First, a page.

And they should take the time to retool the way they ask for support, moving beyond a dry recitation of facts and figures about their organizations to telling compelling stories that capture the passion and importance of their work and its impact on the people they serve.

That is the view of Eileen Heisman, CEO of the National Philanthropic Trust, a $725 million-asset public charity based in the Philadelphia area that has raised over $1.3 billion in charitable assets since it was formed in 1996 and granted over $715 million to over 25,000 nonprofits.

Despite the “worldwide shattering of our financial system,” Heisman says, she is cautiously optimistic about charitable giving.

“Americans are generally philanthropic, but I think Americans feel poorer,” she says. “But I’m hoping the ultra-ultra wealthy will continue to give at the pace they’ve been giving, although that’s a small percentage of people.”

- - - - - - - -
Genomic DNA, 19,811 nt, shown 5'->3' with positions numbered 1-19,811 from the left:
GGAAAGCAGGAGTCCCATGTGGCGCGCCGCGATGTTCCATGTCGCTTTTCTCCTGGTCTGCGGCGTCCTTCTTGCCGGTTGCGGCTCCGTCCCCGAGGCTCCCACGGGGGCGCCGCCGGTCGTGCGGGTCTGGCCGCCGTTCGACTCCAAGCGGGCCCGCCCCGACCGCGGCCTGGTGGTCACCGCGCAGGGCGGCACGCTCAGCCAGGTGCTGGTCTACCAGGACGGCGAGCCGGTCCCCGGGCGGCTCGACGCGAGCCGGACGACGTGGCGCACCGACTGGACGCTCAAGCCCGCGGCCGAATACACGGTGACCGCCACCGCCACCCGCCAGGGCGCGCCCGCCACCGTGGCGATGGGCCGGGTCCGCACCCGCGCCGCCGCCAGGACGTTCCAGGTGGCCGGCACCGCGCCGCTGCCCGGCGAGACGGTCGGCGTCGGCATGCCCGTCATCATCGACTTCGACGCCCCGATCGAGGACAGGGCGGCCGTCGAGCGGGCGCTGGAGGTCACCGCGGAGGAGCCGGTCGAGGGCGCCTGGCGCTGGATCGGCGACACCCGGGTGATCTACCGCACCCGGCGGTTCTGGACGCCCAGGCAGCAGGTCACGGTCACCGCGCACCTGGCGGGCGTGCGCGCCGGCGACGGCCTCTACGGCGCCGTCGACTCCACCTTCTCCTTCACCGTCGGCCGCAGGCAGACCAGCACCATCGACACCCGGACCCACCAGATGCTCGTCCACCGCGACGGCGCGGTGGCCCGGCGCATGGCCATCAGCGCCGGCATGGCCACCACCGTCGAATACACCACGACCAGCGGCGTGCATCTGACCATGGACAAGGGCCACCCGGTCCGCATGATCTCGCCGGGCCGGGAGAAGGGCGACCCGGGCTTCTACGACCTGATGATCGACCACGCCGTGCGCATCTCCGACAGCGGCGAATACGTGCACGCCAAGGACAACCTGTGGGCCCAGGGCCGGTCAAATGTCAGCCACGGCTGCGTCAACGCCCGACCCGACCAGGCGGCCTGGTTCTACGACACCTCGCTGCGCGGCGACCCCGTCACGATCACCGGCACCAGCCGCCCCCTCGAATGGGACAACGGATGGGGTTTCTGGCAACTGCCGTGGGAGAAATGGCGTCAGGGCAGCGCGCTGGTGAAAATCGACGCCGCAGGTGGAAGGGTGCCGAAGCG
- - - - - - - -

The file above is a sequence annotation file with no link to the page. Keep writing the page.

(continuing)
Research shows that 90 percent of individuals with a net worth of $1 million or more give to charity on an annual basis, she says.

But modest givers “may have a tough year” because “building confidence back in the marketplace will be really tough,” she says. “I don’t think we’ll have the pace of the past three years.”

Still, while “you can’t keep your head in the sand,” she says, “I’m very much an optimist.”

Her advice to nonprofits is to keep working to generate contributions.

“You cannot stop asking,” she says. “There are going to be loyal donors who continue to give. People still get their paychecks. A lot of annual giving comes out of paychecks.”

She also encourages wealthy givers who have commitments to nonprofits not to retrench.